Breaking News Bar
posted: 7/14/2012 7:29 AM

The iPad is replacing evening news

hello
Success - Article sent! close
  • The iPad is taking over the space Walter Cronkite used to for many Americans. Unlike their younger counterparts, who read news on smartphones and check headlines throughout the day, adults over 35 read news on their iPad at home, after 5 p.m. Presumably, they read longer stories and investigative pieces, which some feared would go extinct in the Internet age. Sixty percent of tablet owners say they prefer reading news on the tablet than in a newspaper.

      The iPad is taking over the space Walter Cronkite used to for many Americans. Unlike their younger counterparts, who read news on smartphones and check headlines throughout the day, adults over 35 read news on their iPad at home, after 5 p.m. Presumably, they read longer stories and investigative pieces, which some feared would go extinct in the Internet age. Sixty percent of tablet owners say they prefer reading news on the tablet than in a newspaper.
    Bloomberg

 
By Will Oremus
Slate

Old people love to read the news on the iPad. So says a new study by the Reynolds Journalism Institute, which finds that while youngsters like to read the news on their phones, adults in the ancient 35-and-up demographic favor large-media tablets. And while the smartphone crowd checks headlines throughout the day, half of those who prefer tablets do the bulk of their news reading at home, after 5 p.m.

In short, the iPad and its kin are helping a large and growing segment of the population to buck the 24-hour news cycle. Instead, they're returning to a more leisurely, old-fashioned way of consuming the day's news -- not over coffee in the morning, but on the couch after work. That presumably leaves them time to savor long narratives and investigative reports -- formats that media-watchers once feared would perish in the no-attention-span Internet age.

Order Reprint Print Article
 
Interested in reusing this article?
Custom reprints are a powerful and strategic way to share your article with customers, employees and prospects.
The YGS Group provides digital and printed reprint services for Daily Herald. Complete the form to the right and a reprint consultant will contact you to discuss how you can reuse this article.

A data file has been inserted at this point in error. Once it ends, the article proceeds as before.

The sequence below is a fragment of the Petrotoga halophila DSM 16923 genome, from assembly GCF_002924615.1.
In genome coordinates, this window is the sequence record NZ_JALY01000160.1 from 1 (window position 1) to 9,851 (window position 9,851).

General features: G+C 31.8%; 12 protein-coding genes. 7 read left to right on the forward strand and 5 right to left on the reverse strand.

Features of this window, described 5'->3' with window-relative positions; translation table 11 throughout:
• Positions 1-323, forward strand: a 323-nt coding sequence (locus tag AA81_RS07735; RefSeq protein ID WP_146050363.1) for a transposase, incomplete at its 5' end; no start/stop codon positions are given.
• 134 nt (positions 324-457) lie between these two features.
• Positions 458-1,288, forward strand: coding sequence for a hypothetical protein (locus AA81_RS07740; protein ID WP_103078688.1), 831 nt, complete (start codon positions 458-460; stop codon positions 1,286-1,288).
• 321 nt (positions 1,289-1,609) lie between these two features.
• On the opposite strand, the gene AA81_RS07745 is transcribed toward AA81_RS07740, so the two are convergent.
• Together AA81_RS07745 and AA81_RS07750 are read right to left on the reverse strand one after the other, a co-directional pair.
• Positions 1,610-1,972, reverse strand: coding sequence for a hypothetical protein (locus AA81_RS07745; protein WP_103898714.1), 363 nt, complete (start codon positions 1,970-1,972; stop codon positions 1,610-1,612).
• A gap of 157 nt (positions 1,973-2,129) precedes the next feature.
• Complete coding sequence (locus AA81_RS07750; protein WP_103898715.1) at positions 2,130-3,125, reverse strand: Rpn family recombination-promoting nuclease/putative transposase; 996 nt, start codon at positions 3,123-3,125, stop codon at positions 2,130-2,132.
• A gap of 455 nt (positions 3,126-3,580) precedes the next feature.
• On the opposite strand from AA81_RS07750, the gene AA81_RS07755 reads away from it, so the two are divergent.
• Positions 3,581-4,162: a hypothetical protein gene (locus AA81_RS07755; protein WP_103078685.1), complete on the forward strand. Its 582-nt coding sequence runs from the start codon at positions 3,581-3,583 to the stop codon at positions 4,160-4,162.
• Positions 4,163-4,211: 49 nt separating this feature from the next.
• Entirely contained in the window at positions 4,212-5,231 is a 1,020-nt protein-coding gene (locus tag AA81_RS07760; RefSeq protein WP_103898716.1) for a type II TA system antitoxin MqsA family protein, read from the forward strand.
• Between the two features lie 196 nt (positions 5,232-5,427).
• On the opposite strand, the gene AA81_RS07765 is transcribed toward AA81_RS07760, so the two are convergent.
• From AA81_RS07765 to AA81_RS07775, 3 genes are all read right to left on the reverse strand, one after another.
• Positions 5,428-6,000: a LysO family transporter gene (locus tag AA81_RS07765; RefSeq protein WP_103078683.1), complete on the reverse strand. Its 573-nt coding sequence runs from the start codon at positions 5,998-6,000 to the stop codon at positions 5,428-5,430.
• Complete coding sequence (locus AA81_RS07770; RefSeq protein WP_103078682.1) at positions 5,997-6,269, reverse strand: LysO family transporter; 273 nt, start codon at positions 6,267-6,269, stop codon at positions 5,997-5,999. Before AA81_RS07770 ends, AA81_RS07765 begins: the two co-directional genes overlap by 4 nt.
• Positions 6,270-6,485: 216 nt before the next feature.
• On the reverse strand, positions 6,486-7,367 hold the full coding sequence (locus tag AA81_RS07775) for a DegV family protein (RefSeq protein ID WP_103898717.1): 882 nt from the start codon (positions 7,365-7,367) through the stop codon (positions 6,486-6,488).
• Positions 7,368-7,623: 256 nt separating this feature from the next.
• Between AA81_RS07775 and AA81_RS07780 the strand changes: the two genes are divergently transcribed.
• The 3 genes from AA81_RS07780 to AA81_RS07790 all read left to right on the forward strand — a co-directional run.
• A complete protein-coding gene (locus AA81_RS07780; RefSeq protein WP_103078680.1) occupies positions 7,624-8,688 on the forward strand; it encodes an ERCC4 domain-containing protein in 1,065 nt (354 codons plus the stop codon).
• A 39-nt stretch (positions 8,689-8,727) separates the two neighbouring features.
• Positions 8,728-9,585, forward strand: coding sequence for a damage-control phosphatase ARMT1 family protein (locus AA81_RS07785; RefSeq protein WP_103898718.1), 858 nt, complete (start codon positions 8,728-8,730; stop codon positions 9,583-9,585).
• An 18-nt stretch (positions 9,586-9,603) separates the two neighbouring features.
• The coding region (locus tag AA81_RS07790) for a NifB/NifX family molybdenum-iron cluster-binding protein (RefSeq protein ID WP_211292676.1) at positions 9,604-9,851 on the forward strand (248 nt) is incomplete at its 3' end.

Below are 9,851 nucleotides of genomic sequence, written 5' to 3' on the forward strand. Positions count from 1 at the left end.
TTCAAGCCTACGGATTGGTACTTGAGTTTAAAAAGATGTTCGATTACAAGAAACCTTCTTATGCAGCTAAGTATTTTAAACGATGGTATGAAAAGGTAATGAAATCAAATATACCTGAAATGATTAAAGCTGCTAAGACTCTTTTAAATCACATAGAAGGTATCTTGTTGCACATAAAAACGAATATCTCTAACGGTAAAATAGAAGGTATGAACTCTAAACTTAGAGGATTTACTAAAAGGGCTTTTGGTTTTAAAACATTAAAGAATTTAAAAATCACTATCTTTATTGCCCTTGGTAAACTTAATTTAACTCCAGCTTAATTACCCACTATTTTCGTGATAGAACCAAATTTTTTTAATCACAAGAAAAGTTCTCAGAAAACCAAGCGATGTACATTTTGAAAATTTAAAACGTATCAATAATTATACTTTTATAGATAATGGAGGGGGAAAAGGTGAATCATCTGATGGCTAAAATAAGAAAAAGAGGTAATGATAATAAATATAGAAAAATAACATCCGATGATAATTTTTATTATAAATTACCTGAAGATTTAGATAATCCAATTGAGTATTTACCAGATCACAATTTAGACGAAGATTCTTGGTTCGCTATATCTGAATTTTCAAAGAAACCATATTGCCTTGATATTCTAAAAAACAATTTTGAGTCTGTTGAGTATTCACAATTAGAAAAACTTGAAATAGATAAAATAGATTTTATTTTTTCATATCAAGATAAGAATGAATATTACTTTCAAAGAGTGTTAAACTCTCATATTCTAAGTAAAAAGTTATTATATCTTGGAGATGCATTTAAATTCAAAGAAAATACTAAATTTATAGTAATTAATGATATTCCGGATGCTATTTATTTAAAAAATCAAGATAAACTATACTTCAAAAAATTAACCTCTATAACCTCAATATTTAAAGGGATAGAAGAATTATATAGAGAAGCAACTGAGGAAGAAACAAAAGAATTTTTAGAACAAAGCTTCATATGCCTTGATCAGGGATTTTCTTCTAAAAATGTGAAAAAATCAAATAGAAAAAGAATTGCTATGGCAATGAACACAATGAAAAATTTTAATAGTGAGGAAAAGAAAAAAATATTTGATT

Need more information about reprints? Visit our Reprints Section for more details.

Contact information ( * required )

Success - request sent close

And in a blow to those nostalgic for newsprint, 60 percent of tablet owners say they prefer the news-reading experience on their tablet to that of a printed paper. They prefer it to TV news and the radio by even larger margins. That may be why they report reading more news overall than non-tablet owners.

This all might excite media executives who are pinning their hopes on tablets. Those who read their news mainly on a tablet are much more likely to subscribe to digital news products than those who read it on a smartphone.

Still, no one should expect tablets -- or any other modern gadget -- to resuscitate the business models that once sustained daily p.m. newspapers in every major U.S. city. Instead, the growing tablet-news market seems likely to eat into the remaining audiences of evening TV newscasts, while perhaps nibbling on the dog-eared corners of the morning newspaper industry.

Share this page
Comments ()
Guidelines: Keep it civil and on topic; no profanity, vulgarity, slurs or personal attacks. People who harass others or joke about tragedies will be blocked. If a comment violates these standards or our terms of service, click the X in the upper right corner of the comment box. To find our more, read our FAQ.
    help here